We had so many medical people in to see us yesterday, as well as a visit from a group of colleagues from work, deliveries of medicines and a fruit basket from dear friends, and so on. A lot of activity. I should have anticipated that there would be consequences.
This morning at 5:00 am, I awoke from a lengthy sleep in great discomfort, with slight nausea, and the need to visit the washroom. Doing so was the most difficult yet, with a lingering inability to get my breath back and stabbing pains throughout both my legs. In fact, I think there may be a clot in the right leg to match the large one in the left leg.
We made the emergency call to CALL NURSE from Paramed and asked about pain medications, thinking that since the kit had arrived from the pharmacy yesterday afternoon, we would have the supplies ready for the nurse to give me an injection of some kind. When she called back, we decided instead on repeating the dosage of Percoset from the 3:00 am administration of pain killers. It worked. I slept until 7:00 am and was then able to move with less pain into a seated position on the side of the bed.
But doing this has some implications and immediate side effects. The auditory hallucinations are back again with a vengeance and we will have to watch closely the upper daily dosage limit on the second component - acetaminophen (significant liver damage). Evidently, however, according to the pain specialist doctor who visited us yesterday, we can get a version of the drug without acetaminophen - in other words, with just oxycodone. This should allow us to apply a breakthrough administration of the pain killer as needed.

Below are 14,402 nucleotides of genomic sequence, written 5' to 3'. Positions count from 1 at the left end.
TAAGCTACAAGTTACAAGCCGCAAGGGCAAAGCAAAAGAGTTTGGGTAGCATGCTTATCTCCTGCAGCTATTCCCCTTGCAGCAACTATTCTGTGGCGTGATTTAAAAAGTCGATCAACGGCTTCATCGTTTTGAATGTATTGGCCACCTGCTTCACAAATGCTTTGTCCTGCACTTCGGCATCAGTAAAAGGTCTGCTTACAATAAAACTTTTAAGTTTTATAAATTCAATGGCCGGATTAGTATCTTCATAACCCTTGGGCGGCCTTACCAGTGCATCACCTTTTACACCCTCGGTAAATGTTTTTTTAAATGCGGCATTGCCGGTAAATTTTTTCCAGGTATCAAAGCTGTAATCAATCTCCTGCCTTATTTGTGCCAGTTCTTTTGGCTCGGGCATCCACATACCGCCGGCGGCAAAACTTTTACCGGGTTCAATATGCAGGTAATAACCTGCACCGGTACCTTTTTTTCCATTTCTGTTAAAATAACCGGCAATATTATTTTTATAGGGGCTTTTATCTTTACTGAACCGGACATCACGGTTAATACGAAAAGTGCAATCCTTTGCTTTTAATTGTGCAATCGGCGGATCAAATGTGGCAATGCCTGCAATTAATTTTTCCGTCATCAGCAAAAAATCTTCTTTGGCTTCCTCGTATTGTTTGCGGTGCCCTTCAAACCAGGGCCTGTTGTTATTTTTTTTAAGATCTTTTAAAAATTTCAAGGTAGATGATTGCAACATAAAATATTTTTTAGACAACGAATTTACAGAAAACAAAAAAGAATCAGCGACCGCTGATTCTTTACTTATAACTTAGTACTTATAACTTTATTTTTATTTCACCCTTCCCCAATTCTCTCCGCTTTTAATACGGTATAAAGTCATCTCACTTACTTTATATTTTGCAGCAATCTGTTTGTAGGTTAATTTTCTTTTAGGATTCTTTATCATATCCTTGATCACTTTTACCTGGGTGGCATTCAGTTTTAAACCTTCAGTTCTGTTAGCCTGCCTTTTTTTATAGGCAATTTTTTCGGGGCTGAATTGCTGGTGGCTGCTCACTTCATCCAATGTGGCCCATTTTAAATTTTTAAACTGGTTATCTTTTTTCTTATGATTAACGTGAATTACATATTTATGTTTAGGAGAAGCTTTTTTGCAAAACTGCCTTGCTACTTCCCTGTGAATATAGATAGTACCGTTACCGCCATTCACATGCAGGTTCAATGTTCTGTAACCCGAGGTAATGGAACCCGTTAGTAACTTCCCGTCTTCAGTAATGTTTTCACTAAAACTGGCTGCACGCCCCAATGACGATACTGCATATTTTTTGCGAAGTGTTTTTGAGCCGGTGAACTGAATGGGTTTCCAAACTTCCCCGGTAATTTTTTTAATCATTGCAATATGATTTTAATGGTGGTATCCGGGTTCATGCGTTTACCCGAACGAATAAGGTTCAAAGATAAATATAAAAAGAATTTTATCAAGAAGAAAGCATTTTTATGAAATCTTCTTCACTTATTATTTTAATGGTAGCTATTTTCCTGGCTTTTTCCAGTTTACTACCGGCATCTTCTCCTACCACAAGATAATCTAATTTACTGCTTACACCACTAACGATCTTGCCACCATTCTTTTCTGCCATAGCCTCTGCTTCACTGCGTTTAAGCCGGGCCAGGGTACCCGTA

The clots and the pain crises have reinforced a sobering message from the doctor from yesterday. Although he, like virtually all other medical team members, is very reluctant to talk about how much time is available to me, he made it clear that he thinks we are talking about a matter of weeks rather than months or days. In the early morning, as I awoke less that two hours after administering my regularly scheduled pain medication at 3:00 am, I felt for the first time like time itself was slipping away. To put it simply, unless it gets better, my feeling was that less time would be merciful.
But now (at 8:00 am), with the pain mercifully reduced, there is a corresponding elevation of spirits and hope.
For my friends and family, the experience of the next few weeks will necessarily bring pain into their lives too. It can't be helped. Merely seeing me will remind them of the brevity of life, of other friends and family who have previously battled disease, of their own helplessness... My hope is that there will also be enough laughter, courage, and inspiration to provide them with resources for similar situations that arise in their future. We all need real-life exemplars that come to mind immediately when dealing with medical crises.
Being sick doesn't mean that I've been transformed into a fount of wisdom and courage, but I do fervently hope that my example helps a few individuals deal with their own crises.